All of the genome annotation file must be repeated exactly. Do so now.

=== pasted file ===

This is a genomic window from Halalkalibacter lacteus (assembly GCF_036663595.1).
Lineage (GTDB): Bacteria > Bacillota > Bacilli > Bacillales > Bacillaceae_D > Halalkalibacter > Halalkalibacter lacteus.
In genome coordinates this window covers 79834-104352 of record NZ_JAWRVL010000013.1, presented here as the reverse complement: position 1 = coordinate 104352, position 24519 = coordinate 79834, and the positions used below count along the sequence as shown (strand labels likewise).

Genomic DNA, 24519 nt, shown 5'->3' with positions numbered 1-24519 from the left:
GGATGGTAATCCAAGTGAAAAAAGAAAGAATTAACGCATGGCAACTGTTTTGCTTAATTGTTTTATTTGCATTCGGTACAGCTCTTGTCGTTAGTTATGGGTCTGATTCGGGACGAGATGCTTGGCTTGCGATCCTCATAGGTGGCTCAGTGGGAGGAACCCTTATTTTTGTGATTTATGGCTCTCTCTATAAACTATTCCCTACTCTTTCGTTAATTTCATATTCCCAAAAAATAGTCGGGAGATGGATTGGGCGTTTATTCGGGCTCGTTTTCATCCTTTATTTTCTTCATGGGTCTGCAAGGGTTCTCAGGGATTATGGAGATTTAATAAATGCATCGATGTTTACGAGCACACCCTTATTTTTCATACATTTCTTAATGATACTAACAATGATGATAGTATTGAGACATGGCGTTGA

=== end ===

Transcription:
This is a genomic window from Halalkalibacter lacteus (assembly GCF_036663595.1).
Lineage (GTDB): Bacteria > Bacillota > Bacilli > Bacillales > Bacillaceae_D > Halalkalibacter > Halalkalibacter lacteus.
In genome coordinates this window covers 79834-104352 of record NZ_JAWRVL010000013.1, presented here as the reverse complement: position 1 = coordinate 104352, position 24519 = coordinate 79834, and the positions used below count along the sequence as shown (strand labels likewise).

Genomic DNA, 24519 nt, shown 5'->3' with positions numbered 1-24519 from the left:
GGATGGTAATCCAAGTGAAAAAAGAAAGAATTAACGCATGGCAACTGTTTTGCTTAATTGTTTTATTTGCATTCGGTACAGCTCTTGTCGTTAGTTATGGGTCTGATTCGGGACGAGATGCTTGGCTTGCGATCCTCATAGGTGGCTCAGTGGGAGGAACCCTTATTTTTGTGATTTATGGCTCTCTCTATAAACTATTCCCTACTCTTTCGTTAATTTCATATTCCCAAAAAATAGTCGGGAGATGGATTGGGCGTTTATTCGGGCTCGTTTTCATCCTTTATTTTCTTCATGGGTCTGCAAGGGTTCTCAGGGATTATGGAGATTTAATAAATGCATCGATGTTTACGAGCACACCCTTATTTTTCATACATTTCTTAATGATACTAACAATGATGATAGTATTGAGACATGGCGTTGA